On a personal note my husband says that it can't have been that good as it didn't occupy me enough to stop me from moaning that he was watching football on the tv and made him turn the channel over ha ha......However, I am not that mean and did let him watch the cricket (I hate football!) :))


  8. Nefise Nefise says:

    I've just finished it. I'm not sure how I'm feeling about this book.Because in the first half of it, I could enjoy and forgot some senseless developments. But last quarter part was almost unbearable for me.

    There are so many things in the story that I can't accept. First of all, the hero forced the heroine (Alice) make a choice out of a child who was ill at that time. It's an unacceptable thing. Anyway, in a week, our strong, infamous, strong hero fell in love with the heroine and proposed her! Of course she accepted it buceause she noticed that actually he was a good guy etc.
    After a few absurd other things, Alice learned that Lucien was a spy and he had a duty to capture a very bad French spy. Well, what did she do after this information? First tried to persuade him to give up. When she failed, she tried same tactic, he did to her a week ago, forced him to make a choice! Because she couldn't bear to think lose another a loved one, so left him! Actually either way she lost a loved one. In my opinion it's not a logical choice nor honorable or protectiveness yourself.

    The last quarter part was so bad for my taste that it ruined the story. I don't know which ones I can write. When they were running out of time to capture the bad man, they had time to make peace, make love, make big confessions, give command with each others, get in action to set trap blah blah...
    And in a day, they had so much different emotions which in my opinion is impossible. You can't believe their sincerity. And so-called Miss Goody Two-Shoes, Alice was not so good for me. She's just a good-hearted girl. I couldn't see any special thing.
    Sometimes H/h behavior is very incompatible with depictions of their characters, especially the hero...

    So I thinks Ms Foley's stories are not for me because I didn't like much The Duke book either :(


  9. Cherna Cherna says:

    This book had me exercising eye-rolls. I think I actually strained an eye-muscle (if such a thing exists).

    The heroine is sooo incredible stupid that I was wishing she'd trip, fall down the stairs and die so I could start reading a new book.

    Imagine you're a young virgin with high moral standards. You end up smack in the middle of an orgy, get forcefully dragged off by an unknown man and felt up by him, perhaps even thinking you'll get raped, threatened with a gun, emotionally blackmailed with a child you care about and then what do you do? Yes! You fall in love with the guy, ofcourse! eh okay.. didn't see that one coming. But hey, he's good looking, right? :P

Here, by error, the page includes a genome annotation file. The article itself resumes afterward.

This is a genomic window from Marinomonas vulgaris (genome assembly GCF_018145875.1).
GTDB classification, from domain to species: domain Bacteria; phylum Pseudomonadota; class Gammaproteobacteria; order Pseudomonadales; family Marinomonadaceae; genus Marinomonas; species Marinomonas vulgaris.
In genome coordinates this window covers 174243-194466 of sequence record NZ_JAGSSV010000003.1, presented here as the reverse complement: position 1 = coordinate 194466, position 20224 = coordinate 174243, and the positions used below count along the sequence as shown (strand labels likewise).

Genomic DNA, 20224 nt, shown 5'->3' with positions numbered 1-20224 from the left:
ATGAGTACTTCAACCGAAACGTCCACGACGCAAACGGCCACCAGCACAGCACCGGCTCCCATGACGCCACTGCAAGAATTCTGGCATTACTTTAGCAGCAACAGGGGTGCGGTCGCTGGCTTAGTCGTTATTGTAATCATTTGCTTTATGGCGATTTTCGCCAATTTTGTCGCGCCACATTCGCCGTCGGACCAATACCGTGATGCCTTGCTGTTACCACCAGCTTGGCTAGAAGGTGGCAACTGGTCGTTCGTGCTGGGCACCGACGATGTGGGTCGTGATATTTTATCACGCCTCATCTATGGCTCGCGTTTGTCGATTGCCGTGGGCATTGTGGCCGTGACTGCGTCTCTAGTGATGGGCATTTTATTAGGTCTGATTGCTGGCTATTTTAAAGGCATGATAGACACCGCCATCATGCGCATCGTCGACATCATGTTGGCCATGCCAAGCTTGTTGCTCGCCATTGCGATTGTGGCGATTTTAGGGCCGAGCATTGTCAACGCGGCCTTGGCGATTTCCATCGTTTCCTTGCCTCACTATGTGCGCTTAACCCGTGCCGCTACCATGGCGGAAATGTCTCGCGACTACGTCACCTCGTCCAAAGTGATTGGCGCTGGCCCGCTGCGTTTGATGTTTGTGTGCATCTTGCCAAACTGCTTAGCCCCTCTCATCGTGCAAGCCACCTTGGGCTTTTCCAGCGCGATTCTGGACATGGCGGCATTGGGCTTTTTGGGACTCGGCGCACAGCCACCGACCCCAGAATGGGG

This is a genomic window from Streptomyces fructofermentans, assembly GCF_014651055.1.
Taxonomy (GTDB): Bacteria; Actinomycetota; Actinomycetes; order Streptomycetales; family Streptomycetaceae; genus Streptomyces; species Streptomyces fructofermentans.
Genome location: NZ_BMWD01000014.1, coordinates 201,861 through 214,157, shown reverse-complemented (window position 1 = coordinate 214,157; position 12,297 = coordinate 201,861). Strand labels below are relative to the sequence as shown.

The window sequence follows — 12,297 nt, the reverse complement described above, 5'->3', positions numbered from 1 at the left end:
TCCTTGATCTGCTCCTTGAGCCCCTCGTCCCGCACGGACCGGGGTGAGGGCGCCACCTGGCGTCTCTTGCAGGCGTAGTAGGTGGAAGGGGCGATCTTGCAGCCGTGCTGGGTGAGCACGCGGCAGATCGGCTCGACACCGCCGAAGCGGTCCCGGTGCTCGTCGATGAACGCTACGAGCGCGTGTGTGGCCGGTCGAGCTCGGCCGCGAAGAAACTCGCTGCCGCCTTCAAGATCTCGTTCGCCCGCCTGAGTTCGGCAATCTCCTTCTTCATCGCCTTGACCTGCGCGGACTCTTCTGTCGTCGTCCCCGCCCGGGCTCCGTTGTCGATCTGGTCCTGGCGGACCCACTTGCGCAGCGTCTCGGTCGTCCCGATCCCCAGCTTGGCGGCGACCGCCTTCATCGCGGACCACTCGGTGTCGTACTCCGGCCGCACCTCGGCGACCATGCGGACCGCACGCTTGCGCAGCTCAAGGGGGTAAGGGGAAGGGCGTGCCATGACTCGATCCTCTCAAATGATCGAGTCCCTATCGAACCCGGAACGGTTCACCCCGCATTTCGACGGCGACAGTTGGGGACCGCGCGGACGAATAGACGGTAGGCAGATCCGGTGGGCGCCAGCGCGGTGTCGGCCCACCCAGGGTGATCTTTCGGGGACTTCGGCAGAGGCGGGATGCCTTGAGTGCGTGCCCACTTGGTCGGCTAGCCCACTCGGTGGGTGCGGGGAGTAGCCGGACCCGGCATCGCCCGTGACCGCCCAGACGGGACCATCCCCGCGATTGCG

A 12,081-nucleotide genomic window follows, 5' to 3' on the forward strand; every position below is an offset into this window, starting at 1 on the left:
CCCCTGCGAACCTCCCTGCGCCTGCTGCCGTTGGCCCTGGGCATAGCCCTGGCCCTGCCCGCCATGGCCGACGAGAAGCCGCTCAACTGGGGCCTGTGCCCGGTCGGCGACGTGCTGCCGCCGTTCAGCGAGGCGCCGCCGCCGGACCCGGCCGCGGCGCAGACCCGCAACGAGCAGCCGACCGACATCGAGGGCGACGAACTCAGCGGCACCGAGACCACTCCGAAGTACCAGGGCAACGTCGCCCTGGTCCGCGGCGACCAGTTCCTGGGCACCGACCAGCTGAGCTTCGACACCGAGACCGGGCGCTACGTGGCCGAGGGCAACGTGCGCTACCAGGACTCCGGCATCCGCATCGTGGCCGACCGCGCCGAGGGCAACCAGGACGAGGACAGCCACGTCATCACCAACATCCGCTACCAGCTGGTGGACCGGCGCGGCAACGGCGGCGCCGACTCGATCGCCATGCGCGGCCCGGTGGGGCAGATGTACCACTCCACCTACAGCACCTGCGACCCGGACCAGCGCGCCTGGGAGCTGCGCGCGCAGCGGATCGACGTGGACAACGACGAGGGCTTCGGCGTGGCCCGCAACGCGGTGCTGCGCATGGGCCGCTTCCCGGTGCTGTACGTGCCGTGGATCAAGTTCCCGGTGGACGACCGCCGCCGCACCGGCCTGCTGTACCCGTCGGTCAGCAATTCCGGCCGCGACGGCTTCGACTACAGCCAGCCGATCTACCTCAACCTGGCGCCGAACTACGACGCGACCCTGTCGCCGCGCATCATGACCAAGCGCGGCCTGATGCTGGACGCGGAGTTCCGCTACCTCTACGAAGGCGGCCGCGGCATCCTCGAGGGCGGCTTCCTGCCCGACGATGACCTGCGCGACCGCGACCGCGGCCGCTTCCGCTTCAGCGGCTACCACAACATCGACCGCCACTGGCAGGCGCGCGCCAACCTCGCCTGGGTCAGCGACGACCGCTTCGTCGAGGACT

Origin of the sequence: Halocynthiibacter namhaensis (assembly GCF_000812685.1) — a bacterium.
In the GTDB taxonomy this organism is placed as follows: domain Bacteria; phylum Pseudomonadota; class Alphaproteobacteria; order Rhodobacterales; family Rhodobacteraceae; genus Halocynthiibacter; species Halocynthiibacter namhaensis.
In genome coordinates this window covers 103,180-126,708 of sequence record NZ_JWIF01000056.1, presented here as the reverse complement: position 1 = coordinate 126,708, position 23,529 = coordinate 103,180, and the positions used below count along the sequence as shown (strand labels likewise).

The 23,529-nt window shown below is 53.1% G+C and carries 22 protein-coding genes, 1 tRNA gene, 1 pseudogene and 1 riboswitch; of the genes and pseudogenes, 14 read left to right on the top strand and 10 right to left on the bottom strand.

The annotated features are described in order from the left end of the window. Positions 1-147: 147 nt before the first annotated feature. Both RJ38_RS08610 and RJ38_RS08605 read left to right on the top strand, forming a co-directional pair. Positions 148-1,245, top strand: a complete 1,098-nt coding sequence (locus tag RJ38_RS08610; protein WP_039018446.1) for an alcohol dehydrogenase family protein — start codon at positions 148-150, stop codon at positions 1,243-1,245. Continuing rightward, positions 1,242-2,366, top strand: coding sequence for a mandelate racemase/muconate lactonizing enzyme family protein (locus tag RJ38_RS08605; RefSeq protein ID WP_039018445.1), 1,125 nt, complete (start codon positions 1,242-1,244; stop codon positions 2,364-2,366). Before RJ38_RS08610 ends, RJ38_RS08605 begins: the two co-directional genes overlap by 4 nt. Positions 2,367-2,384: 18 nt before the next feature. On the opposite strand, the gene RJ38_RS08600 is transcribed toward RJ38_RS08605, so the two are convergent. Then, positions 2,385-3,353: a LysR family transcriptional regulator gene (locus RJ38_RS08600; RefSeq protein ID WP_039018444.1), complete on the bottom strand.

She never tries to escape, she never stops to think about his actions and what that tells her about him. Her (re)actions are all over the place, she fights about things that don't matter, she accepts or ignores the things that do. Then she kills the last braincell she had by going against his wishes when he is threatened. I mean, she loves him, she knows there is a bad guy on the loose who can use her as leverage but she just *has* to prove she doesn't have to do as he tells her. How old was she again?

    I don't understand the raving reviews for this book. So to compensate for at least one of them, I give you one star! Enjoy.


  10. Joanna Loves Reading Joanna Loves Reading says:

    This novel started and ended well, but it felt like a drudge in middle. Lucien, a spy, is a nuanced, fleshed-out, compelling hero. I had a bit of a crush on him, to be honest (despite his dastardly deeds in the beginning of the novel🤷 ¯\_(ツ)_/¯). Alice is a mama-bear to her nephew but also a sheltered young miss. She didn't feel like a match to Lucien, and that was my problem for much of the novel. There was a very touching scene towards the end (view spoiler)[ when Lucien comes to ask her help to draw a likeness of his archenemy (hide spoiler)]


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Lord of Fire[Download] ➵ Lord of Fire Author Gaelen Foley – Thomashillier.co.uk After years of preparation, he has baited his trap well, luring the depraved members of Society into his devil’s playground so he can earn their trust and uncover their secrets Yet no one in London After years of preparation, he has baited his trap well, luring the depraved members of Society into his devil’s playground so he can earn their trust and uncover their secrets Yet no one in London suspects that Lord Lord of Kindle - Lucien Knight is England’s most cunning spy, an officer who has sacrificed his soul for his country Now an unexpected intruder has invaded his fortress of sin, jeopardizing his carefully laid plans–and igniting his deepest desiresBeautiful, innocent, Alice Montague finds herself at the mercy of scandalous Lord Lucien But as he begins his slow seduction to corrupt her virtue, Alice glimpses a man tormented by his own choices, a man who promises her nothing except his undeniable passion.


About the Author: Gaelen Foley

EGFoley She is hard at work on her next book.